The house has the forcefully pleasant smell of an open home. Particularly, I imagine, one occurring after a graphic murder. Yes, you read about it in the newspapers and rubberneck at it from the street, but we have had the carpets professionally cleaned so there’s nothing to see here. This insight comes to me as I am standing awkwardly in the throng of mingling adults. They seem unruffled by the cleanliness of the dust-free surfaces. The plump cream couches, with their pinstriped upholstery and petite footstools, are apparently fine to sit on, even for people like me, by which I mean people who came to this tasteful, hor d’oeuvre laden party wearing a hoodie. None of the coiffed, sweatered guests’ behaviour acknowledges that a house this clean must be hiding something sinister. I stare deeply into the burgundy carpet; hoping that my desire not to be talked to radiates out of me in an anti-middle-ager force field. I use the time to list all the excuses I could have used not to come to this wine and cheese party with my family. It turns out that this particular event is nothing like the last wine and cheese I attended, in which large hunks of edam were thrown joyfully across the room as the communal goon circled. However, when the event is thrown by friends of your grandmother, you really hope that it will not devolve into a room full of topless people pashing.
“My, you’ve grown since I last saw you.” This statement enters my ear from the left. I do not turn my head immediately towards the source of the sound, revelling in the last few free seconds before needing to make sustained eye contact with my Great Aunt Maude. The last time Auntie Maude saw me was three months ago, when I had endured her commentary of the entirety of Grandma’s favourite movie: Gone With The Wind. In case you haven’t had the pleasure, Gone With The Wind is four hours long and abundant with seriously outdated social conventions. This, if I remember correctly, was something Maude supported loudly and with gusto. If there is any truth to the fact that I had grown since last seeing her, it was outwards, on a steady diet of bakery goods. Maude had got off to a poor start, but nevertheless, now I had to look into her unobservant eyes unless I wished to appear rude. I prepare an unconvincing smile and turn. She goes in for the kill.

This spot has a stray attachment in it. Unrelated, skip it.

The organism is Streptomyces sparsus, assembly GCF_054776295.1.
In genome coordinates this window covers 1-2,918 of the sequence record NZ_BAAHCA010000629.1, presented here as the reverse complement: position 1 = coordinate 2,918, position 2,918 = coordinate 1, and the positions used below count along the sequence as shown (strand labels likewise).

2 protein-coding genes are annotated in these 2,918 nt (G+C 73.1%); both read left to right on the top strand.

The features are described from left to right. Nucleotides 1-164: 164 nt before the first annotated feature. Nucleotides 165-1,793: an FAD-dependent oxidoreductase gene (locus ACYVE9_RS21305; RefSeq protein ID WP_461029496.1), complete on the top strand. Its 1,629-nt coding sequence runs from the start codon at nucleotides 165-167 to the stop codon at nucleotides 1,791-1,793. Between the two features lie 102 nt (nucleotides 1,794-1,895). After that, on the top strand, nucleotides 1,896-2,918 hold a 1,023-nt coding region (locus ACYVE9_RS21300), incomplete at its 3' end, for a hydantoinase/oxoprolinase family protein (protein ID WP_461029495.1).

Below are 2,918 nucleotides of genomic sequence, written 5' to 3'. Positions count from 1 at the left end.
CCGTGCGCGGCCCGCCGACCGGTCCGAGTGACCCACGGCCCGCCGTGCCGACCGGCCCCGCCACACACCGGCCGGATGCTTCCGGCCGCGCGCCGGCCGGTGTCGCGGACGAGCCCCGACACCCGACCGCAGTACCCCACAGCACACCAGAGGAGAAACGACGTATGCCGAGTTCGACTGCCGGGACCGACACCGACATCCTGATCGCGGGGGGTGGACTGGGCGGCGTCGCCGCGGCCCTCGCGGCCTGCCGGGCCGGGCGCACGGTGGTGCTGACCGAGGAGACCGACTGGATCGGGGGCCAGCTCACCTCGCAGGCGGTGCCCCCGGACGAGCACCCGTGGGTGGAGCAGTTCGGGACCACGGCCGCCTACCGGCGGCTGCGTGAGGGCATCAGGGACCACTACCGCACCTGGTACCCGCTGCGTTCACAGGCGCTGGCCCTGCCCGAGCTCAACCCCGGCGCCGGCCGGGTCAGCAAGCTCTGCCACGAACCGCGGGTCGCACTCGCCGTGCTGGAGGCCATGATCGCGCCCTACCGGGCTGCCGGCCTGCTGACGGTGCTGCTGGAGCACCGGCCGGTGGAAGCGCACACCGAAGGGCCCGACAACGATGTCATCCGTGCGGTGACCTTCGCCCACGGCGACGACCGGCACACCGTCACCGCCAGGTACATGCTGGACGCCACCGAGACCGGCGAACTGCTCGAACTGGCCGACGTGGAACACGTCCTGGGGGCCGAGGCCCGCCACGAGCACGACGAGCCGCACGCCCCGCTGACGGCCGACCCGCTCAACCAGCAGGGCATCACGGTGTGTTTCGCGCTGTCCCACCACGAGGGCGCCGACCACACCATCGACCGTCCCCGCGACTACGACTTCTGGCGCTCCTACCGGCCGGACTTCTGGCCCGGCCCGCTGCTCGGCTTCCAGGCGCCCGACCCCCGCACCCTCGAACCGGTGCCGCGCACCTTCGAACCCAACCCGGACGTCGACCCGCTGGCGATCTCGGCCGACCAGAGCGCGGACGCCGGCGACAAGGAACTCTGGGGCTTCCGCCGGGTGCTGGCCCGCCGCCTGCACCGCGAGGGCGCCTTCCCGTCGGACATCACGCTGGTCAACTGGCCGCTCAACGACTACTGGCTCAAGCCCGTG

“And what are you going to do after you graduate?” The force of the question causes severe whiplash. My eyeballs roll back into my head. I am unaware that I have fallen on the ground, for I have ceased to exist anywhere but in my memories. Visions of the past flicker in my eyes as a powerpoint presentation of lifelong indecision. I am five and claim I want to be the Queen. When informed that this has been ruled out by my lineage, I, along with deciding that New Zealand should be a republic, also profess my desire to be a ‘stay-at-home Mum’. A few years later, I rule out the Mum part, having just been informed where babies come from. Later, the stay-at-home part will be the dream, but first I want to be an actress. I pursue drama classes from ten years onwards, but it becomes apparent that I am not even fit for Shortland St. So I delegate myself to a future position behind the camera; a wildlife documentary maker, as I desire to emulate the Wild Thornberries. Next, I want to open a hairdressing salon. Grand Designs, and that smooth bastard Kevin McCloud, persuade me that I want to be an architect. An English teacher promotes writing to me as a career, promising I will be able to scrape together enough to live on. That is a short lived dream; neuroscience seems so much more lucrative. It is only half-way into the first year of university that I begin to dread the question.
I come to. There is a slight ringing in my ears. Aunt Maude blinks. I appear to be standing upright again, which is confusing because the question floored me. I clear my throat, as it had been making a vague gargling noise. A circle of voluminous gray hair senses my weakness and descends on me. “Have you considered postgraduate study?” asks a man in an argyle sweatshirt, coming at me unexpectedly from the right. Meanwhile, Aunt Maude is pummelling me from the left with an anecdote about her granddaughter studying at Cambridge who is “just like me”. A low blow is delivered by a pug-like granny I know only as ‘Doris’, who chimes in asking if I have a boyfriend yet. Two dad-like, Kathmandu khaki-clads offer up their sons, before peppering me with comments on how long it was going to take me to pay off my student loan. The swarm leans in menacingly toward me. I perform a well-practiced dive-roll in the direction of the nearest exit. The gang of vultures flap after me, fangs beginning to protrude from their false gums. “Excuse me,” I stammer, avoiding the hands which grab at my hair, “Got a headache.” I bowl out the door, knocking over pot plants as I sprint towards the road.